Israel is due to hold its fourth round of elections on Tuesday, although the result could simply extend a two-year-long political stalemate and possibly lead to a dreaded fifth vote.
Multiple failed attempts to form stable governments after largely inconclusive previous elections have left the country in a protracted crisis. Once the results come in on Wednesday morning, Israel is expected to enter days or weeks of intense political negotiations.
The prime minister, Benjamin Netanyahu, the country’s longest-serving leader, has led a two-pronged campaign, playing up recent diplomatic breakthroughs with previously unfriendly Arab governments as well as a world-beating domestic vaccination campaign.
On the campaign trail last week, Netanyahu took to the stage of a packed indoor concert – gigs have recently opened up to Israelis who have been fully inoculated against the coronavirus, roughly half of the population.
“Are you smiling again?” Netanyahu asked the screaming crowd. “Are you vaccinated? Are you happy? We are the first ones in the world to overcome the coronavirus together.”
His nationalist rightwing Likud party remains ahead in the polls, predicted to take possibly 30 seats in the 120-seat parliament, the Knesset, at least 10 more than the opposition.
Still, the deeply divisive politician has not secured enough pledges from smaller parties to join him, which would be essential to form a majority coalition government, as is customary in Israel’s political system.
Key politicians from the past three elections remain contenders, although they have switched allegiances and formed new parties during a tumultuous deadlock.
The main change is that the former head of the opposition, Benny Gantz, has seen his Blue and White party lose significant support. Gantz ran on the promise of ousting Netanyahu but later joined his government, arguing that it was necessary to bring stability during a pandemic. Yet the turnaround was viewed as a capitulation to Netanyahu.
Taking Gantz’s place as opposition leader is his previous running mate, Yair Lapid, a former journalist popular with largely secular middle-class Israelis associated with Tel Aviv. Lapid’s Yesh Atid party has promised to lower the cost of living and reduce the power of religious authorities, for example, by bringing in civil marriage.
Israel’s left-leaning parties have largely been sidelined, meaning whoever leads the next government is expected to continue to take a hard line on the continuing occupation over Palestinians.
Lapid has described himself as a centrist and supports negotiations with the Palestinians. However, he recently said he was a “security hawk” and that there were some issues he would not compromise on, such as control over Jerusalem.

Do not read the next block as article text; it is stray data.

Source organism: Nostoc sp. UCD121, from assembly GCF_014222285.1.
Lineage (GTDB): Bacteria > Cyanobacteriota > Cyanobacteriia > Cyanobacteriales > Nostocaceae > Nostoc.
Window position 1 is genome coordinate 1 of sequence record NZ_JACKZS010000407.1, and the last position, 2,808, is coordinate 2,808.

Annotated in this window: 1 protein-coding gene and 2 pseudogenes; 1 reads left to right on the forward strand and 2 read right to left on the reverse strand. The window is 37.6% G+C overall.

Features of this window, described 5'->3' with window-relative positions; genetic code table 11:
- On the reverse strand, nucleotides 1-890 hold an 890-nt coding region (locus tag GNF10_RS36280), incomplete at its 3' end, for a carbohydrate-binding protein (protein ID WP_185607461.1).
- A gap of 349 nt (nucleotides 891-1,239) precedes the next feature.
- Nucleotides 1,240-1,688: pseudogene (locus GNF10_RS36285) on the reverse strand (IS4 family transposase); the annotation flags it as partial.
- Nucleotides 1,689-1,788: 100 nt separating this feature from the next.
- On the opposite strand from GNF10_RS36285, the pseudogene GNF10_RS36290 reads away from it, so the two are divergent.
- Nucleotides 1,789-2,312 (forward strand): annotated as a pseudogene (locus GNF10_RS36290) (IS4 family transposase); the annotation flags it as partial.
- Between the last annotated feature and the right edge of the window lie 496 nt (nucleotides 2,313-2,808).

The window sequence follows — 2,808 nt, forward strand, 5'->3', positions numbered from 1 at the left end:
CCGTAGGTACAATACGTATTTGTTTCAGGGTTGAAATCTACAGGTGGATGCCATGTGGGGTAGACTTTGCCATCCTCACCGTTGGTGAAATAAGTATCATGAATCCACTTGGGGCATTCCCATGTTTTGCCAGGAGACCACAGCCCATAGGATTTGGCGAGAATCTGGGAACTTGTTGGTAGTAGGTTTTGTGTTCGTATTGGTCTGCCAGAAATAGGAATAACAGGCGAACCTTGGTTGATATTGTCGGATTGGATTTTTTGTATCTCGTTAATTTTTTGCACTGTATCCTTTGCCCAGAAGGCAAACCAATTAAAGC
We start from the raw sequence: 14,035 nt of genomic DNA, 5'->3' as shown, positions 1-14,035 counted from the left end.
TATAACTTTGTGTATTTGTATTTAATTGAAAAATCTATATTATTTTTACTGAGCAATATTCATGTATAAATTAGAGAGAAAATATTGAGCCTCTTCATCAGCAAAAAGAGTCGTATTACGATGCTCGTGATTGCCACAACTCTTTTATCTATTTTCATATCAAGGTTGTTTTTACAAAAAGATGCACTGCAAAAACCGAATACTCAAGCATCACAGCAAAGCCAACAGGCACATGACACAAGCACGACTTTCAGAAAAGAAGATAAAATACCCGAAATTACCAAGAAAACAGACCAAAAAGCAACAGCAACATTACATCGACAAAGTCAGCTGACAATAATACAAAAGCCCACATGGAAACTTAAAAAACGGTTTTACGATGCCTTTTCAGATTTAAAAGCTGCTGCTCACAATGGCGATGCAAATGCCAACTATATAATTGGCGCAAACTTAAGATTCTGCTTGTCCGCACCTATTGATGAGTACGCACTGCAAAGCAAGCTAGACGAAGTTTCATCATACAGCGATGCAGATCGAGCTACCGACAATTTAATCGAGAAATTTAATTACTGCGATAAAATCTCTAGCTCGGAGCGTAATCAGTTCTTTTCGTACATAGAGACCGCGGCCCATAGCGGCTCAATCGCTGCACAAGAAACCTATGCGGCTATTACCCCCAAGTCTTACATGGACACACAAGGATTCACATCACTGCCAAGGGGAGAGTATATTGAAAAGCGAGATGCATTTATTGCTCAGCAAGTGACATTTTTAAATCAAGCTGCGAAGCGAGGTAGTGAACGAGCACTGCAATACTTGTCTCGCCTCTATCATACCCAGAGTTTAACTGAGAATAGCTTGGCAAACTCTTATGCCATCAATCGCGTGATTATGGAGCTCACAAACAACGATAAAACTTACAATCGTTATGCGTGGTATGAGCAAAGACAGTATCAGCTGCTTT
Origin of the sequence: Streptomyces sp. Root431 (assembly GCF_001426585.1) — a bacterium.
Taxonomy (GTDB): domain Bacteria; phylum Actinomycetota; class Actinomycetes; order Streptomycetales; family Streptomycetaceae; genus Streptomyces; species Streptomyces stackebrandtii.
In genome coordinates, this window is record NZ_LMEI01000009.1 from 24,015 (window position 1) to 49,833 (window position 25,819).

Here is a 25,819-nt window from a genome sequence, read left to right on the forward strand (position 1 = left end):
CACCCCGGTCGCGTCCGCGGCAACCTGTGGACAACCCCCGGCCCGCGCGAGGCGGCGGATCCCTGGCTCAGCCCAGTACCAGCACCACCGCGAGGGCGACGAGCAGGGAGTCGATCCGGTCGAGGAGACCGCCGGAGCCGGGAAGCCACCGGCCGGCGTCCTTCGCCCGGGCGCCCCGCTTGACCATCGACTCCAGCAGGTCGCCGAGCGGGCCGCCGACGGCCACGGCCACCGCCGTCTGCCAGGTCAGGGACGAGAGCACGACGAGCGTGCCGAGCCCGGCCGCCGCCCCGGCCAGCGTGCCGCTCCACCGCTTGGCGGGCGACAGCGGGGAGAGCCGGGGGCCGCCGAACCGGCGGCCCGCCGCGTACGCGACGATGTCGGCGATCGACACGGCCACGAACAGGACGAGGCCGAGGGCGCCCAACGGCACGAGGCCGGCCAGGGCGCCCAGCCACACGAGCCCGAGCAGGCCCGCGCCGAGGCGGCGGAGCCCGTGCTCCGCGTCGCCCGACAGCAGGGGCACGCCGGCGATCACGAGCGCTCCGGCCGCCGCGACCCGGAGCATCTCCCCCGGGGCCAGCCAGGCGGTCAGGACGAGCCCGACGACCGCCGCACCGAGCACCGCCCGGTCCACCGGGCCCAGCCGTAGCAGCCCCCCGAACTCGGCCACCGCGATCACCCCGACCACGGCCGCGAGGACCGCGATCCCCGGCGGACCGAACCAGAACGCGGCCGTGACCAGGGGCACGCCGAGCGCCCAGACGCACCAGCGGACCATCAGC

“The Palestinians want to destroy us more than they want to build a nation. And as long as this is the situation, there will be no two states,” he said in a recent interview with the Times of Israel.
Diana Buttu, a political analyst and former adviser to the Palestinian president, Mahmoud Abbas, said that as far as Palestinians are concerned, there was “very little difference between the official opposition and Netanyahu’s Likud party”.
She said that what was most alarming was that polls predicted the far-right Jewish Power party, which is running as part of an alliance, could win parliamentary seats.
Last month, Netanyahu signed an agreement with that alliance, called Religious Zionism, promising positions in government in exchange for support.
That Netanyahu made such a deal demonstrates “how far right Israeli society has become”, Buttu said.
Jewish Power’s leaders are ideological successors to Meir Kahane, an Americam-born rabbi who served one term in parliament in 1984. He advocated for a Jewish theocracy, the expulsion of millions of Palestinians and a ban on marriage between Jews and Arabs.
Meanwhile, politicians from Israel’s sizeable Arab minority, who won a significant proportion of seats in the previous election, could falter. Last year, they teamed up with an anti-Netanyahu alliance called the Joint List that became the third-largest force in the Knesset. But their agreement has since fallen apart.
Perhaps Netanyahu’s biggest challenge comes instead from two former allies who share his hardline ideology. The 71-year-old leader’s former protege turned rival, Gideon Saar, broke from the ruling Likud and set up his own rightwing party, New Hope, although it has not performed as well as expected.
Naftali Bennett, Netanyahu’s former defence minister, leads the Yamina, or “right” party, and could become a key figure the day after the election when the political haggling starts.
Aviv Bushinsky, a former adviser to Netanyahu, said that unless Bennett joins him, Netanyahu, is unlikely to reach the magic number of 61 seats in the Knesset.
“Naftali Bennett is the rainmaker. If he decides that he will not join Netanyahu, then Netanyahu by no means has a government,” said Bushinsky, speaking at a Jerusalem Press Club briefing.
Still, he added that the are huge uncertainties around this election. It is unclear, following the fatigue of three election cycles, how many people will turn out to vote. And because Israeli law rules that parties need a minimum of 3.25% of all votes to even enter the Knesset, fractional changes in ballots could sway the results in unpredictable ways.
“Anything can happen,” said Bushinsky. “The day before the election is totally different than the day after. The day after will be a madhouse.”